Coracoclavicular Ligament

What is the acromioclavicular joint?

The acromioclavicular (AC) joint is the point where the collar bone (clavicle) meets the flat bone at the top of the shoulder blade, known as the acromion. The joint is located on the tip of the shoulder and moves when your arm is overhead or stretching across your chest. The AC-JOINT is held in position by two ligaments (the coracoclavicular ligaments) and cushioned by a thick pad of cartilage, known as the meniscus.

Acromioclavicular joint problems and injuries are most common in athletes who must carry weight on their shoulders, such as weightlifters, wrestlers and rugby players.

Types of acromioclavicular joint problems:

The three most common conditions that can affect the acromioclavicular joint are arthritis, stress fractures (osteolysis) and dislocations.

  • AC-JOINT arthritis:
    AC-JOINT arthritis is a degenerative disease that can cause a loss of cartilage around the joint. This can lead to irritation, the development of bony spurs, inflammation and pain around the joint. Arthritis is the most common cause of acromioclavicular joint arthritis. For this reason it is most common in people who are builders and plasterers, who may carry weights overhead, or who are aged 50 or older and in athletes who place a lot of stress on the joint – such as rugby players and weight lifters.

  • AC-JOINT stress fractures:
    Repetitive overhead activities that put an excessive weight on the edge of the collar bone can lead to erosion or stress fractures (osteolysis). Stress fractures of the AC-JOINT (also known as AC-JOINT osteolysis) can happen at the outer end of the collar bone, at the point where it joins the shoulder blade. AC-JOINT stress fractures are most seen in athletes such as rugby players and weightlifters and in people whose work includes heavy overhead activities, such as builders and plasterers.

  • AC-JOINT dislocations:
    The AC joint can dislocate or separate just like the shoulder can. It normally happens due to a traumatic injury which causes the ligaments holding the bones of the joint in place to break. The acromioclavicular joint can be dislocated by trauma such a fall directly onto the tip of the shoulder, or by a fall onto an outstretched hand. The degree of dislocation or separation is determined by how many of the ligaments are torn and how far the collar bone has been moved. The severity of the injury can be graded from I-VI.
Normal Acromioclavicular Joint Dislocated Acromioclavicular Joint

How are acromioclavicular joint problems diagnosed?

X-rays are the initial choice. A variety of images may be required to assess the degree of AC joint disruption or separation.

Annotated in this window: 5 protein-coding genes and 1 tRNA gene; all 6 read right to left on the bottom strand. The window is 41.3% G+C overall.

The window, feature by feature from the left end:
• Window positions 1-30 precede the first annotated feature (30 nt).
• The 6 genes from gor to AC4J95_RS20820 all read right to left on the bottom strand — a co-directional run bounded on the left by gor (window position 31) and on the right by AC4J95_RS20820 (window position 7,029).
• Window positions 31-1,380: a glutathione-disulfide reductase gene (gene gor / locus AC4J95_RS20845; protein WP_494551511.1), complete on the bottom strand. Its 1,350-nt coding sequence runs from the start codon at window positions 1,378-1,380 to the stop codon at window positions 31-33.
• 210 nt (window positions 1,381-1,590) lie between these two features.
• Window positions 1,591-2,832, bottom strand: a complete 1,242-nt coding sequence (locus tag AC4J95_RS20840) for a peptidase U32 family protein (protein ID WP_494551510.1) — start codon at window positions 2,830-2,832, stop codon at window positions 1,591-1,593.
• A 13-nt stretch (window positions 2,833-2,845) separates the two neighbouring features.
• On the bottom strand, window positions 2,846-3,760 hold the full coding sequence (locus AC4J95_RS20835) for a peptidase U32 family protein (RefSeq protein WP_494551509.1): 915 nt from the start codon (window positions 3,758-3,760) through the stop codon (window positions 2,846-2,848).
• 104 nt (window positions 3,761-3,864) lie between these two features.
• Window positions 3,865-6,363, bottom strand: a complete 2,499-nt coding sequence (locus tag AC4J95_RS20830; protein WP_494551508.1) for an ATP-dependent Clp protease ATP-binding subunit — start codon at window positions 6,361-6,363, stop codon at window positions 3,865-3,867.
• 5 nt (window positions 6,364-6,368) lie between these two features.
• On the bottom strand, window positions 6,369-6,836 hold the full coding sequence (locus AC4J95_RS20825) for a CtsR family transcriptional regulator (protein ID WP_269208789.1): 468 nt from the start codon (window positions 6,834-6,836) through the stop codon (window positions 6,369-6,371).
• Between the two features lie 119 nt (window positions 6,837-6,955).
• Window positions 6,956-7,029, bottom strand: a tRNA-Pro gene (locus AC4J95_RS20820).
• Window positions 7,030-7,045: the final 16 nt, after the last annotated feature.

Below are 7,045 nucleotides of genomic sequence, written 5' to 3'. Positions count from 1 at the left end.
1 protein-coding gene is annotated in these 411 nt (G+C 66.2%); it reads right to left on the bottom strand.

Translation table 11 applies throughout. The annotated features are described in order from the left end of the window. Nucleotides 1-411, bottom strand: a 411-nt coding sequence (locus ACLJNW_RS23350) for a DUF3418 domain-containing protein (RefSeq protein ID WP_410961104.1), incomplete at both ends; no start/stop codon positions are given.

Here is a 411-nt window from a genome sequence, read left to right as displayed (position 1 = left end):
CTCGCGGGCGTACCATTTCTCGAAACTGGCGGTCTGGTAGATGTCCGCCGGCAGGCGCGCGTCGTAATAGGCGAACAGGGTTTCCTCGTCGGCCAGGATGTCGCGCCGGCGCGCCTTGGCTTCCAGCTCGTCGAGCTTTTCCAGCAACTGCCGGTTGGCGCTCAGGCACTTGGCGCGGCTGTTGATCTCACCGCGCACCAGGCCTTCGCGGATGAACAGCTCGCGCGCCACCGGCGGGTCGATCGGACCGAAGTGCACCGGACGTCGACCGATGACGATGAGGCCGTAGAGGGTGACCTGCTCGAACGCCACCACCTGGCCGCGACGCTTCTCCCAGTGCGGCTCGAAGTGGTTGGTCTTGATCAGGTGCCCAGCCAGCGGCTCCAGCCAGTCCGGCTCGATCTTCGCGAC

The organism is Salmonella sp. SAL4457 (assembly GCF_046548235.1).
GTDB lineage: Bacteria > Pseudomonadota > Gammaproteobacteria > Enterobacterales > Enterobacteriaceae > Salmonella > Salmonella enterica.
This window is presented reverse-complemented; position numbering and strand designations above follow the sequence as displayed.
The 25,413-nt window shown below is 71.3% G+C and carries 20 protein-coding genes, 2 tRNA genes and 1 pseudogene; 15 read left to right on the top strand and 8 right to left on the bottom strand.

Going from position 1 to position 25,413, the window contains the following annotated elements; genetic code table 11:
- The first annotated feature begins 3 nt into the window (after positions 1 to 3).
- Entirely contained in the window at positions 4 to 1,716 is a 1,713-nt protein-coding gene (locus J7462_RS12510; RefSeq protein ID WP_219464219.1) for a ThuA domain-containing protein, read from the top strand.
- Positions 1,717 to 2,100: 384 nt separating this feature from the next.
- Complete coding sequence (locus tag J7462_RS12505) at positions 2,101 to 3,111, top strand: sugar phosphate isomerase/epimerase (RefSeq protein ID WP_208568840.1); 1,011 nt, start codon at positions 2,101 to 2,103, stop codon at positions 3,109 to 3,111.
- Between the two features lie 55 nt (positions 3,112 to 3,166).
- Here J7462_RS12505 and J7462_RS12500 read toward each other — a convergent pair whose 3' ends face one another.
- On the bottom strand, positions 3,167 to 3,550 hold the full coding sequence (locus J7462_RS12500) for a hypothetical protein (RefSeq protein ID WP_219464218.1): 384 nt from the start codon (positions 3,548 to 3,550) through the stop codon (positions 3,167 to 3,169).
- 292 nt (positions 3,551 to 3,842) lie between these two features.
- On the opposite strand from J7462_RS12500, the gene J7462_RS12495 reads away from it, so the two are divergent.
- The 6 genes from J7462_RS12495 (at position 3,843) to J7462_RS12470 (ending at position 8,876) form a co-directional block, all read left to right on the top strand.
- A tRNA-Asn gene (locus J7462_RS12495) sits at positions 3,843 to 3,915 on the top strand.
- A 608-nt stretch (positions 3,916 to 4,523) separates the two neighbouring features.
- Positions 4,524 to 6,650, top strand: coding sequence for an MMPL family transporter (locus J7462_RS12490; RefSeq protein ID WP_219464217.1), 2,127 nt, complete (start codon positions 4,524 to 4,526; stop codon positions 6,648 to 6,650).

Worn out joint between the Acromion and the Clavicle Acromioclavicular Joint Dislocations Acromioclavicular Joint Dislocation Severity

How are AC Joint problems treated?

Video Procedure:

There is controversy about the success of surgery versus non-operative intervention for grade III type injuries to the AC joint. Grade I and II injuries and separations of the AC joint seem to respond favorably to conservative treatment. Grade IV, V, and VI separations of the AC joint often require surgical reconstruction.

AC joint injuries

  1. Types I and II injuries are managed conservatively with ice, a sling for 1-3 weeks and non-steroidal anti-inflammatory drugs (NSAIDs) followed by physiotherapy to strengthen muscles and ligaments after the acute phase.

  2. Type III injuries should be managed conservatively but carefully selected cases may benefit from surgical intervention if conservative therapy fails.

  3. Types IV to VI are nearly always treated with open reduction and internal fixation.

  4. All acute lesions thought to be worse than type II should be referred urgently for an orthopaedic opinion.

AC joint stress fractures or Osteolysis

  1. Activity modification, physiotherapy and NSAIDs/other analgesia.

  2. Cortisone injections may provide relief of symptoms for up to three months in expert hands. Currently there is no consensus in terms of dosage, and injections should be limited to fewer than four per year. Duration of analgesia is very variable with ranges of two hours to three months reported.

  3. In severe cases of OA or osteolysis, removal of the end of the clavicle may need to be considered. This can be performed arthroscopically. In OA, consider surgery for severe cases where there is failure of response to conservative management after six months